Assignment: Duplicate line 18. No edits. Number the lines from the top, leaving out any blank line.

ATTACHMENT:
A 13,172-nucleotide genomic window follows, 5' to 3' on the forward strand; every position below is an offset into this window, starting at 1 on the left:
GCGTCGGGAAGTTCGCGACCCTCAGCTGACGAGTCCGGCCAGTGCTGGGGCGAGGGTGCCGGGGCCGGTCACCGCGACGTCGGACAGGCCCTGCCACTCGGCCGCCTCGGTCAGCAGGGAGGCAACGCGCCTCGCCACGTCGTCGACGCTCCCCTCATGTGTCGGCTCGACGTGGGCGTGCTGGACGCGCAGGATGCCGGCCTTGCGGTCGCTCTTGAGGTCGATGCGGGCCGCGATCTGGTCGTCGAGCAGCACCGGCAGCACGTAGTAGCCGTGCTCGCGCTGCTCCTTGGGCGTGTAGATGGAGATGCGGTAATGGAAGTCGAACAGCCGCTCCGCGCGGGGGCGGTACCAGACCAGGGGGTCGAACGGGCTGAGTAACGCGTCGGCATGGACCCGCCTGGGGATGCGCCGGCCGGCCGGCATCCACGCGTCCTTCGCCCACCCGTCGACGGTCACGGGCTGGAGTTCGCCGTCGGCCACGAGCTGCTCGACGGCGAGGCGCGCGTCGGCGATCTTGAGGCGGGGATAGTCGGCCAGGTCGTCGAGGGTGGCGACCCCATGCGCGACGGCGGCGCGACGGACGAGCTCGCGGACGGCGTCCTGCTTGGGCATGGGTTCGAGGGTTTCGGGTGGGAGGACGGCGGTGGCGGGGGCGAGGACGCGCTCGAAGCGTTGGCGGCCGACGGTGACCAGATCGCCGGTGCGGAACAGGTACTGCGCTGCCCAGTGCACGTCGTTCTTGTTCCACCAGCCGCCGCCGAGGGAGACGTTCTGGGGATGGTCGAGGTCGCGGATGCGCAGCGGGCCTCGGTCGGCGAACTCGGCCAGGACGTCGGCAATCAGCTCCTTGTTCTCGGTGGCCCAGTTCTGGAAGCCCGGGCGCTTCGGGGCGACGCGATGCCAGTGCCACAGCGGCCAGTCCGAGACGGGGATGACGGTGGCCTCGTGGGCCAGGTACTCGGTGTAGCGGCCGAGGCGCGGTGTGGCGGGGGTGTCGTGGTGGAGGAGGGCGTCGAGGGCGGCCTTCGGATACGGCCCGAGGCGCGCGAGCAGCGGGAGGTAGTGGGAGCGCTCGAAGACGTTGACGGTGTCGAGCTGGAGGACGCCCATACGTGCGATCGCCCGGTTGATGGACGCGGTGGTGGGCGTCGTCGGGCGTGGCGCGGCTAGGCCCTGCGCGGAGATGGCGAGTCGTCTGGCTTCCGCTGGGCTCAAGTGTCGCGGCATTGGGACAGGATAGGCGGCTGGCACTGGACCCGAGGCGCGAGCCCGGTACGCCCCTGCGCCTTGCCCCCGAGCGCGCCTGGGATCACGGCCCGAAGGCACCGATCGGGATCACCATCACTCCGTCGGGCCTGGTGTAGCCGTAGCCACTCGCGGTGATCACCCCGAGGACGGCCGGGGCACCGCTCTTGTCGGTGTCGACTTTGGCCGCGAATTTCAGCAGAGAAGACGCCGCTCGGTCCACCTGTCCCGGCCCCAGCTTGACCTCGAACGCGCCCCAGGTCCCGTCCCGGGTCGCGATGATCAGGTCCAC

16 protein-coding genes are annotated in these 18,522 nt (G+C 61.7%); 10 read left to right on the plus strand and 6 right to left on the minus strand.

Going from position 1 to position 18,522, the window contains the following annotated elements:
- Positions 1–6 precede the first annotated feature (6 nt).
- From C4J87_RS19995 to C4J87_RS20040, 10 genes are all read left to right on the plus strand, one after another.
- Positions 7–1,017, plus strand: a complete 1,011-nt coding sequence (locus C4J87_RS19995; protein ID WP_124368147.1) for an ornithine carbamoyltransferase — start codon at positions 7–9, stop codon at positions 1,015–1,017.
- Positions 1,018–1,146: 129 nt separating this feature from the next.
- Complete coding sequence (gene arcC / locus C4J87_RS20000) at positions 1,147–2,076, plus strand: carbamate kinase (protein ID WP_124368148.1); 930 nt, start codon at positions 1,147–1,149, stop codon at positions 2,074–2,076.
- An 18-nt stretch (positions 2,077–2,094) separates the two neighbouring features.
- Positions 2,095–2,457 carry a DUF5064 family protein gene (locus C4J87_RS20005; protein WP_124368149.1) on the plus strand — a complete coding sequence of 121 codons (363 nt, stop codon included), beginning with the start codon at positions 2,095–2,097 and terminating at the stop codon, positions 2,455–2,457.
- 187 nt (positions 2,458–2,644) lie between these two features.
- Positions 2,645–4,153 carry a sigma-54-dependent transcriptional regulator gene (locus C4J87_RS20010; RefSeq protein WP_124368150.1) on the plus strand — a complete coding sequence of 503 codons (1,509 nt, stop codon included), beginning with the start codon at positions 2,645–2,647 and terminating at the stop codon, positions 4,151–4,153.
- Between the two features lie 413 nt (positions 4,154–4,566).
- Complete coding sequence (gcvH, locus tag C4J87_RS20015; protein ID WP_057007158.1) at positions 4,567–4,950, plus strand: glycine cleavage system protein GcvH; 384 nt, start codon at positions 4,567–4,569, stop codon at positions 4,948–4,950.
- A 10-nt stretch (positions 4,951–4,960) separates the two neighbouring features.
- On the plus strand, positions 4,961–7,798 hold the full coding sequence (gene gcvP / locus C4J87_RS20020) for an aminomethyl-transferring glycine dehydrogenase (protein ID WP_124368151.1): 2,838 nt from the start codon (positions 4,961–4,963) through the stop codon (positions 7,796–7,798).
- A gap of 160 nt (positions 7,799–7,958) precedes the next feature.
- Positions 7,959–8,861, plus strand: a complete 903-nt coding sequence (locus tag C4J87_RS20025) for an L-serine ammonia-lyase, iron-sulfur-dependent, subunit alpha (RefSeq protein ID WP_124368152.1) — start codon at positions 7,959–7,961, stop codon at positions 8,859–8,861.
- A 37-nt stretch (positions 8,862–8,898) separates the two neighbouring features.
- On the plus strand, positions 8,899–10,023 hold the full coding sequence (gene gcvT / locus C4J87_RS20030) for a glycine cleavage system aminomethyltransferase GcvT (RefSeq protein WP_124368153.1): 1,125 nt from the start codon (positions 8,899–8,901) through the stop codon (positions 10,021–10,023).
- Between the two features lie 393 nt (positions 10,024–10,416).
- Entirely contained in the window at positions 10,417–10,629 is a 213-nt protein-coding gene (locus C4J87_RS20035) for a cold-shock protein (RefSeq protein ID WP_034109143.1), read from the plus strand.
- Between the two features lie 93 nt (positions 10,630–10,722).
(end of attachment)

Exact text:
- A gap of 160 nt (positions 7,799–7,958) precedes the next feature.